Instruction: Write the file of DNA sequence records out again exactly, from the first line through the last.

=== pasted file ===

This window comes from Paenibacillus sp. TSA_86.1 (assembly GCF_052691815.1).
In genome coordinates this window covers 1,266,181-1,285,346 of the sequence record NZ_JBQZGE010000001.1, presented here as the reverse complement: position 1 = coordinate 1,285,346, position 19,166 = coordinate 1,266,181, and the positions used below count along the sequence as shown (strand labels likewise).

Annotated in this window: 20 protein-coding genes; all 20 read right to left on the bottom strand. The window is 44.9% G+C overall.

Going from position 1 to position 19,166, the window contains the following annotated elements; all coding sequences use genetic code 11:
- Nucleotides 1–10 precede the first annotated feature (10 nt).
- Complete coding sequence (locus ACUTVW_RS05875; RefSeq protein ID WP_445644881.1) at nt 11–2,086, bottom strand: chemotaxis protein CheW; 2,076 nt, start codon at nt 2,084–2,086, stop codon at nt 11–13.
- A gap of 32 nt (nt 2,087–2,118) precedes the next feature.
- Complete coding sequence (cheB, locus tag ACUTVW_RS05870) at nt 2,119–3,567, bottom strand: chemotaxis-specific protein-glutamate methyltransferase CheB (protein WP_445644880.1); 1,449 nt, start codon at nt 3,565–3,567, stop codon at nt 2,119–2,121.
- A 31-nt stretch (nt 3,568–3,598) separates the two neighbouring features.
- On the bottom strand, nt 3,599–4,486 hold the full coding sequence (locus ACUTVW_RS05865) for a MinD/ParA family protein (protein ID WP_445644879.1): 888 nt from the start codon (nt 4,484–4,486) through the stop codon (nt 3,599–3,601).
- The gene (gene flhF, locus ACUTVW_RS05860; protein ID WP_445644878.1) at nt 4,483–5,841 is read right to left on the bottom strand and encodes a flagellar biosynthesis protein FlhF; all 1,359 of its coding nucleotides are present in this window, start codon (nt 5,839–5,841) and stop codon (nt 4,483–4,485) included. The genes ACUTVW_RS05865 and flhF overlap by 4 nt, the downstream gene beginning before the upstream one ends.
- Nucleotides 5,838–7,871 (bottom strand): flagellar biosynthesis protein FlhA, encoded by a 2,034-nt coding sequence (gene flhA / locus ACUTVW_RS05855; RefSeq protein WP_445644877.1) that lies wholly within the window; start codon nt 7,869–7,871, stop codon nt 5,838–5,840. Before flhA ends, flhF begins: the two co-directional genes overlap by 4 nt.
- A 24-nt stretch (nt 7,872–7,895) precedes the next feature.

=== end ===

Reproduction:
This window comes from Paenibacillus sp. TSA_86.1 (assembly GCF_052691815.1).
In genome coordinates this window covers 1,266,181-1,285,346 of the sequence record NZ_JBQZGE010000001.1, presented here as the reverse complement: position 1 = coordinate 1,285,346, position 19,166 = coordinate 1,266,181, and the positions used below count along the sequence as shown (strand labels likewise).

Annotated in this window: 20 protein-coding genes; all 20 read right to left on the bottom strand. The window is 44.9% G+C overall.

Going from position 1 to position 19,166, the window contains the following annotated elements; all coding sequences use genetic code 11:
- Nucleotides 1–10 precede the first annotated feature (10 nt).
- Complete coding sequence (locus ACUTVW_RS05875; RefSeq protein ID WP_445644881.1) at nt 11–2,086, bottom strand: chemotaxis protein CheW; 2,076 nt, start codon at nt 2,084–2,086, stop codon at nt 11–13.
- A gap of 32 nt (nt 2,087–2,118) precedes the next feature.
- Complete coding sequence (cheB, locus tag ACUTVW_RS05870) at nt 2,119–3,567, bottom strand: chemotaxis-specific protein-glutamate methyltransferase CheB (protein WP_445644880.1); 1,449 nt, start codon at nt 3,565–3,567, stop codon at nt 2,119–2,121.
- A 31-nt stretch (nt 3,568–3,598) separates the two neighbouring features.
- On the bottom strand, nt 3,599–4,486 hold the full coding sequence (locus ACUTVW_RS05865) for a MinD/ParA family protein (protein ID WP_445644879.1): 888 nt from the start codon (nt 4,484–4,486) through the stop codon (nt 3,599–3,601).
- The gene (gene flhF, locus ACUTVW_RS05860; protein ID WP_445644878.1) at nt 4,483–5,841 is read right to left on the bottom strand and encodes a flagellar biosynthesis protein FlhF; all 1,359 of its coding nucleotides are present in this window, start codon (nt 5,839–5,841) and stop codon (nt 4,483–4,485) included. The genes ACUTVW_RS05865 and flhF overlap by 4 nt, the downstream gene beginning before the upstream one ends.
- Nucleotides 5,838–7,871 (bottom strand): flagellar biosynthesis protein FlhA, encoded by a 2,034-nt coding sequence (gene flhA / locus ACUTVW_RS05855; RefSeq protein WP_445644877.1) that lies wholly within the window; start codon nt 7,869–7,871, stop codon nt 5,838–5,840. Before flhA ends, flhF begins: the two co-directional genes overlap by 4 nt.
- A 24-nt stretch (nt 7,872–7,895) precedes the next feature.